“I was a young attorney in England back in 1989, and I worked for a firm that was predominantly Jewish but non-religious,” he says. “I was an employee and by no means observant myself. Part of my training involved doing a stint in different departments, and at this time, I was covering Real Estate and was being mentored by Ramesh Vala, an immigrant from India who later received an OBE from the Queen.” (The Order of the British Empire is a British order of chivalry, rewarding contributions to the arts and sciences.)

He describes one of the cases they were working on which involved Wembley Stadium, the largest in the U.K. “Our client, who also happened to be of Indian descent, was willing to inject a lot of capital in Wembley because its owners were tight on cash and desperately needed our client as an investor,” he says.

It seems the owners of Wembley were under a lot of pressure to collect funds. And fast. “Their bank was expecting some large payments from them within the week, and they were looking at some fines as well to the tune of hundreds of thousands of pounds,” Rabbi Green explains. “And who owned Wembley stadium? Two religious Jews. A Litvak and a Chassid.”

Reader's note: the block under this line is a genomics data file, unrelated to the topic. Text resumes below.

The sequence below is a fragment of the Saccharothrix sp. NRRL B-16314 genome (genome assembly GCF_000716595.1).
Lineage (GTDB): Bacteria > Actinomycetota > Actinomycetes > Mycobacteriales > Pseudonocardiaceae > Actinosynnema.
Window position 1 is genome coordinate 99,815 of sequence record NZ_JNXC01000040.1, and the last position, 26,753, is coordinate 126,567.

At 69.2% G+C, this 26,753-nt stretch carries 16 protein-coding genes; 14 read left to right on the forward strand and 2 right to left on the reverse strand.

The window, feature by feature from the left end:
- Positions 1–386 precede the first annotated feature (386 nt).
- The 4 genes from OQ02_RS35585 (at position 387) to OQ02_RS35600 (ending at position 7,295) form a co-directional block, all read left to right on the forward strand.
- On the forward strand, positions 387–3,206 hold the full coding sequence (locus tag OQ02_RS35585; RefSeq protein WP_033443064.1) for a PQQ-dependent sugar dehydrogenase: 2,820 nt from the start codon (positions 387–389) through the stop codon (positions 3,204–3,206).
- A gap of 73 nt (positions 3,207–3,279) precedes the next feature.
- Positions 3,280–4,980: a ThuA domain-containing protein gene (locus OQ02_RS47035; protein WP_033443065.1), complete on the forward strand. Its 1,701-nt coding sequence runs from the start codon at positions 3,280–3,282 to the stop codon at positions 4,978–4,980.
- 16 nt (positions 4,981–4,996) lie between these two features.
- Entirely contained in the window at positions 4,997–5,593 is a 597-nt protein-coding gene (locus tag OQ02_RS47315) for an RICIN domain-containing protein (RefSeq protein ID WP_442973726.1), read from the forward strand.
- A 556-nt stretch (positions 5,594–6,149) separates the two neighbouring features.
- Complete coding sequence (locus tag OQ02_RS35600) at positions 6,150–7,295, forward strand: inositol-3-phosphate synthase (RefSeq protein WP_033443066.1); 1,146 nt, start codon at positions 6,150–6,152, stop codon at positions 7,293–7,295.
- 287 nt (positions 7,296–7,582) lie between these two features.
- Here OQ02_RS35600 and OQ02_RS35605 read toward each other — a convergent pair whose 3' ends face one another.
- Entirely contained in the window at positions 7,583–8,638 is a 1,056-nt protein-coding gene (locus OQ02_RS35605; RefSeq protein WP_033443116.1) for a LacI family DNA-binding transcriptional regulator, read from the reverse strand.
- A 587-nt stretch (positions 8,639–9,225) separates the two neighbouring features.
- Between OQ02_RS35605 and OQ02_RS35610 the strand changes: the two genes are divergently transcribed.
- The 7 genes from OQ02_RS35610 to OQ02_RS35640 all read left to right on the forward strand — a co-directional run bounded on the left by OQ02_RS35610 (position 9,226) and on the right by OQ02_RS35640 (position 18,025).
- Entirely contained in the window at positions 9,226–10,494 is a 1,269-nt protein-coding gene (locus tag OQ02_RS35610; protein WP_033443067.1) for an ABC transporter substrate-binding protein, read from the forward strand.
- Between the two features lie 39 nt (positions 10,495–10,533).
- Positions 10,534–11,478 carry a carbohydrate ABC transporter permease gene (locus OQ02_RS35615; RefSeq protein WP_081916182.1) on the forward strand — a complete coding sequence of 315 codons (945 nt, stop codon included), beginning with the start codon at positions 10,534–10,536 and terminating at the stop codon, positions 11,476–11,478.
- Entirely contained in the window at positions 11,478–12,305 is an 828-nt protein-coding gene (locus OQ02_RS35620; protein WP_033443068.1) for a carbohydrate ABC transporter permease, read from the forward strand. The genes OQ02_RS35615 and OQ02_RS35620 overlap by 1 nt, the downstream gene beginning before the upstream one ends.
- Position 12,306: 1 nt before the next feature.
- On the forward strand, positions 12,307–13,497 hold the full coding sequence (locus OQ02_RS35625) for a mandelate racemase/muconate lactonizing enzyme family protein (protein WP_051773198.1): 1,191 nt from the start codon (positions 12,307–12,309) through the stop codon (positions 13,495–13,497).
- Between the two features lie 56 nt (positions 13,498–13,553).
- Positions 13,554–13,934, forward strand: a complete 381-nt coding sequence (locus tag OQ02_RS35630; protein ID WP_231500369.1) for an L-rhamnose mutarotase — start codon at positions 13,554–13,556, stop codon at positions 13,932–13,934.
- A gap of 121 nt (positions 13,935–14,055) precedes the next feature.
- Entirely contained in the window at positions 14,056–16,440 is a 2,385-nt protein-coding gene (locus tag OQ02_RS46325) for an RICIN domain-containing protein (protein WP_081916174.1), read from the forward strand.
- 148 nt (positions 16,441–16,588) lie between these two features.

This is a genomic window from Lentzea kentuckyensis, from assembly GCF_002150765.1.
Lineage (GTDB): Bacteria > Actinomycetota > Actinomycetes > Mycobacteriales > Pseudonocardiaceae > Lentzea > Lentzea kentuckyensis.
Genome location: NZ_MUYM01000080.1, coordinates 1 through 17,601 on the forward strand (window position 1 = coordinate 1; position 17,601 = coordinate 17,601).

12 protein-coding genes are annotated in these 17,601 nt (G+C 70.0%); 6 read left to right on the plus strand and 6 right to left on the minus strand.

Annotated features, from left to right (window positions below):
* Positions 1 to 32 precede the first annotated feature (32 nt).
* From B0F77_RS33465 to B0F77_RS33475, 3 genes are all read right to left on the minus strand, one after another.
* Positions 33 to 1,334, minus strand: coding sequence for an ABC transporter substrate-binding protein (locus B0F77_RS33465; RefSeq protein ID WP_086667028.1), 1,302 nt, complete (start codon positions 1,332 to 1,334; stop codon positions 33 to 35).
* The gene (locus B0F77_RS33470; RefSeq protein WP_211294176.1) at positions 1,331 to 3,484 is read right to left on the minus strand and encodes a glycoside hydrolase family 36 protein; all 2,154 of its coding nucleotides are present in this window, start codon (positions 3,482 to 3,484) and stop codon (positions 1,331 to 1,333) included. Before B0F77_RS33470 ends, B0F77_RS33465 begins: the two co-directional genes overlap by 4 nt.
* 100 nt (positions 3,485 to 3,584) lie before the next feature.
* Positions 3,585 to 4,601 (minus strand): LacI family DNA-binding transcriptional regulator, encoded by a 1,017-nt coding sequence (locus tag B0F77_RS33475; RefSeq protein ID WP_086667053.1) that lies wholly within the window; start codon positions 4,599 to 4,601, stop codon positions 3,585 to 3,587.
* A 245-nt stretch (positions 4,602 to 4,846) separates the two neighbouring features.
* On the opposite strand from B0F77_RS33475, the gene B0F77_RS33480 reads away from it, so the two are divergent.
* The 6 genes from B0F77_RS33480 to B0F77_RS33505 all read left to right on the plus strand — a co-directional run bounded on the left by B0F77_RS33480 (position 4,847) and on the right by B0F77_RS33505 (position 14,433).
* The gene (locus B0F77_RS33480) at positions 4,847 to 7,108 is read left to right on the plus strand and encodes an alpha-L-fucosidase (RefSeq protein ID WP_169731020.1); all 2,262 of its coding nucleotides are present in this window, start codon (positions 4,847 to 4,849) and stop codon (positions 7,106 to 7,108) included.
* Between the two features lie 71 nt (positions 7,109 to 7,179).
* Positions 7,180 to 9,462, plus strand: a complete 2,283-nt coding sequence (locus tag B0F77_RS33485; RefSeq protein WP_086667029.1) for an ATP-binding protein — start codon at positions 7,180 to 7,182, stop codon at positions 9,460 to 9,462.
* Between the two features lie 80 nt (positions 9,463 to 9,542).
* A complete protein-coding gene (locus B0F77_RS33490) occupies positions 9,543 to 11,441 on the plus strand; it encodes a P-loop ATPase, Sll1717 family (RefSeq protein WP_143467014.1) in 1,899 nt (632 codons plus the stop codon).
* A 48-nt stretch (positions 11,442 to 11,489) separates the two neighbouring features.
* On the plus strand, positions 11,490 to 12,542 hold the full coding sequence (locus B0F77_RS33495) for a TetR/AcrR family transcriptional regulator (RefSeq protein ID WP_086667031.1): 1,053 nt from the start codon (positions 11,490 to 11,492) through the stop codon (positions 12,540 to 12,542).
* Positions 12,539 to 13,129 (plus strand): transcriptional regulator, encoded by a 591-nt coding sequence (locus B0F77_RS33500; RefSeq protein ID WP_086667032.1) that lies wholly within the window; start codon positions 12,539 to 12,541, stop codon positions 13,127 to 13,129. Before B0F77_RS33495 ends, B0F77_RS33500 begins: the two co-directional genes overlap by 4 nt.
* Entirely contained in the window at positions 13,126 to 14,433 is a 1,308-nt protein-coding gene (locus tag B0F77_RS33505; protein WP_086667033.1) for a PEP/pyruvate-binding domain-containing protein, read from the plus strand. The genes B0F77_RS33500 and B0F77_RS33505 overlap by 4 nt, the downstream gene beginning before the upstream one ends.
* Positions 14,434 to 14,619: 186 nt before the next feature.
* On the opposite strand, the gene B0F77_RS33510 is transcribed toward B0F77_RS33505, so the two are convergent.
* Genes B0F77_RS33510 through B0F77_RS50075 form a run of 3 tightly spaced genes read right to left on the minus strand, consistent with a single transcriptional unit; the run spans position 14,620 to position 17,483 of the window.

As the negotiations started, Rabbi Green describes an amusing scene in what sounds like the beginning of a joke. The room was packed with lawyers, on one side the Indian client with his Indian lawyer, Ramesh Vala, surrounded by a crowd of secular Jewish lawyers who were part of the team, and on the other side a Chassid, a Litvak and a crowd of their Orthodox Jewish lawyers. And so the work began.

“Their attorneys were all religious Jews,” says Rabbi Green. “On that side of the room, a bunch of shomer Shabbos, and on our side, a bunch of secular Jews and two Indians. We had been working on this deal for two or three weeks, and it was getting more intense. I remember it was winter, December. We worked through Wednesday and Thursday, pulling all-nighters. Then came Friday. And the other side said this meeting would end by 11. Comes 11, the deal wasn’t closing. Twelve, nothing doing. I knew these guys were going to settle. They needed the money and they needed to wrap up fast, because their fees and interest payments were all being called in the very next day. It comes 1:30, and they say, ‘We’re going to have to end in a half hour and resume on Sunday.’ I thought to myself, why on earth would they do that?! It was clear we weren’t near done. They were going to lose a lot of money, and the whole point of this deal was to avoid that outcome. My mentor, Ramesh Vala, suggested we resume the next day, but they explained that was impossible: It was the Jewish Sabbath.”